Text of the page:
40. 40.
    Company JM, Booth FW, Laughlin MH, Arce-Esquivel AA, Sacks HS, Bahouth SW, Fain JN. Epicardial fat gene expression after aerobic exercise training in pigs with coronary atherosclerosis: relationship to visceral and subcutaneous fat. J Appl Physiol. 2010;109:1904–12.CrossRefPubMedPubMedCentralGoogle Scholar
  41. 41.
    Christensen RH, Wedell-Neergaard AS, Lehrskov LL, Legård GE, Dorph EB, Nymand S, et al. The role of exercise combined with tocilizumab in visceral and epicardial adipose tissue and gastric emptying rate in abdominally obese participants: protocol for a randomised controlled trial. Trials. 2018;19:266.CrossRefPubMedPubMedCentralGoogle Scholar
  42. 42.
    Rabkin SW, Campbell H. Comparison of reducing epicardial fat by exercise, diet or bariatric surgery weight loss strategies: a systematic review and meta-analysis. Obes Rev. 2015;16:406–15.CrossRefPubMedPubMedCentralGoogle Scholar
  43. 43.
    Kim MK, Tomita T, Kim MJ, Sasai H, Maeda S, Tanaka K. Aerobic exercise training reduces epicardial fat in obese men. J Appl Physiol. 2009;106:5–11.CrossRefGoogle Scholar
  44. 44.
    Wilund KR, Tomayko EJ, Wu PT, Ryong Chung H, Vallurupalli S, Lakshminarayanan B, Fernhall B. Intradialytic exercise training reduces oxidative stress and epicardial fat: a pilot study. Nephrol Dial Transplant. 2010;25:2695–701.CrossRefGoogle Scholar
  45. 45.
    Marso SP, Daniels GH, Brown-Frandsen K, Kristensen P, Mann JF, Nauck MA, LEADER Steering Committee, LEADER Trial Investigators, et al. Liraglutide and cardiovascular outcomes in type 2 diabetes. N Engl J Med. 2016;375:311–22.CrossRefPubMedPubMedCentralGoogle Scholar
  46. 46.
    Marso SP, Bain SC, Consoli A, Eliaschewitz FG, Jódar E, Leiter LA, SUSTAIN-6 Investigators, et al. Semaglutide and cardiovascular outcomes in patients with type 2 diabetes. N Engl J Med. 2016;375:1834–44.CrossRefGoogle Scholar
  47. 47.
    Gerstein HC, Colhoun HM, Dagenais GR, Diaz R, Lakshmanan M, Pais P, REWIND Investigators, et al. Dulaglutide and cardiovascular outcomes in type 2 diabetes (REWIND): a double-blind, randomised placebo-controlled trial. Lancet. 2019;394:121–30.CrossRefGoogle Scholar
  48. 48.
    Dutour A, Abdesselam I, Ancel P, Kober F, Mrad G, Darmon P, et al. Exenatide decreases liver fat content and epicardial adipose tissue in patients with obesity and type 2 diabetes: a prospective randomized clinical trial using magnetic resonance imaging and spectroscopy. Diabetes Obes Metab. 2016;18:882–91.CrossRefGoogle Scholar
  49. 49.
    Iacobellis G, Camarena V, Sant DW, Wang G. Human epicardial fat expresses glucagon-like peptide 1 and 2 receptors genes. Horm Metab Res. 2017;49:625–30.CrossRefPubMedPubMedCentralGoogle Scholar
  50. 50.
    Pyke C, Knudsen LB. The glucagon-like peptide-1 receptor—or not? Endocrinology. 2013;154:4–8.CrossRefGoogle Scholar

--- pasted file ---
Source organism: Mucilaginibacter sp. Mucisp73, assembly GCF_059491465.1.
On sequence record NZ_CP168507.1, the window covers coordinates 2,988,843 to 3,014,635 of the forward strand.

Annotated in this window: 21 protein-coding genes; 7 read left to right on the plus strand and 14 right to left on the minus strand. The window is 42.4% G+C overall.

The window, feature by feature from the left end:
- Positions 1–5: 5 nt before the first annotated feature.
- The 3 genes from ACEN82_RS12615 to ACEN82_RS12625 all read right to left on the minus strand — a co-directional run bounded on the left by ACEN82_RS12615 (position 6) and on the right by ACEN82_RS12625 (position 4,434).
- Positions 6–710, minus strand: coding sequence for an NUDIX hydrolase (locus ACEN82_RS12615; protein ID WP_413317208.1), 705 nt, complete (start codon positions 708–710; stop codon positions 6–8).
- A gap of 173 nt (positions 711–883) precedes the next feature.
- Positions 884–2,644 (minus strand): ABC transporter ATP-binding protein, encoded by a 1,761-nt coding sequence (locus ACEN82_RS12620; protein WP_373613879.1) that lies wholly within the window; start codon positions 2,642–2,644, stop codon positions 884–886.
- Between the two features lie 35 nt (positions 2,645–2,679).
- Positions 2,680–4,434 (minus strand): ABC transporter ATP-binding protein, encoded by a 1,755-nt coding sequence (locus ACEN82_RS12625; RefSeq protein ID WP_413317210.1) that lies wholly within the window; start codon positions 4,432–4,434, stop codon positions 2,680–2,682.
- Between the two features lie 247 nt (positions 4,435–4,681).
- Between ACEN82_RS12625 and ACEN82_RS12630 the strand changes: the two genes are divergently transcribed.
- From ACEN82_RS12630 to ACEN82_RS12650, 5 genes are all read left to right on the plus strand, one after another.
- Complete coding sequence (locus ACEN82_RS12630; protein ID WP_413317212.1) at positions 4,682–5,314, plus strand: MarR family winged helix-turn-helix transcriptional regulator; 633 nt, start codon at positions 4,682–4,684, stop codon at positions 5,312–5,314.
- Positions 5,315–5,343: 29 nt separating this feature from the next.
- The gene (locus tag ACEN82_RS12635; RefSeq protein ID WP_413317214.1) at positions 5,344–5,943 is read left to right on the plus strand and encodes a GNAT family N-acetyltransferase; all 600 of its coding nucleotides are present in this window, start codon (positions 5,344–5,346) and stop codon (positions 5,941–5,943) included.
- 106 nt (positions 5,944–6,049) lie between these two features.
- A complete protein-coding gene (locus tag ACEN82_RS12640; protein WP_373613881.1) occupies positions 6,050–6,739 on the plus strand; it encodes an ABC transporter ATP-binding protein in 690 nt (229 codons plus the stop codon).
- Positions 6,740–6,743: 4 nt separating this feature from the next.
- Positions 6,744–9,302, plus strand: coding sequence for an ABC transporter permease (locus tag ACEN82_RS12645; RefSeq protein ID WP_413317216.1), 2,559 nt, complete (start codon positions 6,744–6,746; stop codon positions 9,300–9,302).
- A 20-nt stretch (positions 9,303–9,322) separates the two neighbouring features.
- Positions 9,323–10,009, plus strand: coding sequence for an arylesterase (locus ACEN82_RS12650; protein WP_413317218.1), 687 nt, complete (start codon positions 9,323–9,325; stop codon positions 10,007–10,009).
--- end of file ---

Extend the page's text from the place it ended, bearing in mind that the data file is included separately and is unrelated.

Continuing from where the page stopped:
51. 51.
    Yang J, Ren J, Song J, Liu F, Wu C, Wang X, et al. Glucagon-like peptide 1 regulates adipogenesis in 3T3-L1 preadipocytes. Int J Mol Med. 2013;31:1429–35.CrossRefGoogle Scholar
  52. 52.
    Beiroa D, Imbernon M, Gallego R, Senra A, Herranz D, Villarroya F, et al. GLP-1 agonism stimulates brown adipose tissue thermogenesis and browning through hypothalamic AMPK. Diabetes. 2014;63:3346–58.CrossRefGoogle Scholar
  53. 53.
    Vendrell J, El Bekay R, Peral B, García-Fuentes E, Megia A, Macias-Gonzalez M, et al. Study of the potential association of adipose tissue GLP-1 receptor with obesity and insulin resistance. Endocrinology. 2011;152:4072–9.CrossRefGoogle Scholar
  54. 54.
    Dozio E, Vianello E, Malavazos AE, Tacchini L, Schmitz G, Iacobellis G, Corsi Romanelli MM. Epicardial adipose tissue GLP-1 receptor is associated with genes involved in fatty acid oxidation and white-to-brown fat differentiation: a target to modulate cardiovascular risk? Int J Cardiol. 2019;292:218–24.CrossRefGoogle Scholar
  55. 55.
    Aroor A, McKarns S, Nistala R, DeMarco V, Gardner M, Garcia-Touza M, et al. DPP-4 inhibitors as therapeutic modulators of immune cell function and associated cardiovascular and renal insulin resistance in obesity and diabetes. Cardiorenal Med. 2013;3:48–56.CrossRefPubMedPubMedCentralGoogle Scholar
  56. 56.
    Shah Z, Kampfrath T, Deiuliis JA, Zhong J, Pineda C, Ying Z, et al. Long-term dipeptidyl-peptidase 4 inhibition reduces atherosclerosis and inflammation via effects on monocyte recruitment and chemotaxis. Circulation. 2011;124:2338–49.CrossRefPubMedPubMedCentralGoogle Scholar
  57. 57.
    Shimasaki T, Masaki T, Mitsutomi K, Ueno D, Gotoh K, Chiba S, et al. The dipeptidyl peptidase-4 inhibitor des-fluoro-sitagliptin regulates brown adipose tissue uncoupling protein levels in mice with diet-induced obesity. PLoS One. 2013;8:e63626.CrossRefPubMedPubMedCentralGoogle Scholar
  58. 58.
    Zinman B, Wanner C, Lachin JM, Fitchett D, Bluhmki E, Hantel S, EMPA-REG OUTCOME Investigators, et al. Empagliflozin, cardiovascular outcomes, and mortality in type 2 diabetes. N Engl J Med. 2015;373:2117–28.CrossRefGoogle Scholar
  59. 59.
    Mahaffey KW, Neal B, Perkovic V, de Zeeuw D, Fulcher G, Erondu N, CANVAS Program Collaborative Group, et al. Canagliflozin for primary and secondary prevention of cardiovascular events: results from the CANVAS Program (Canagliflozin Cardiovascular Assessment Study). Circulation. 2018;137:323–34.CrossRefPubMedPubMedCentralGoogle Scholar
  60. 60.
    Wiviott SD, Raz I, Bonaca MP, Mosenzon O, Kato ET, Cahn A, DECLARE–TIMI 58 Investigators, et al. Dapagliflozin and cardiovascular outcomes in type 2 diabetes. N Engl J Med. 2019;380:347–57.CrossRefGoogle Scholar
  61. 61.
    Guedes EP, Hohl A, de Melo TG, Lauand F. Dapagliflozin: farmacology, efficacy and safety in type 2 diabetes treatment. Diabetol Metab Syndr. 2013;5:25.CrossRefPubMedPubMedCentralGoogle Scholar
  62. 62.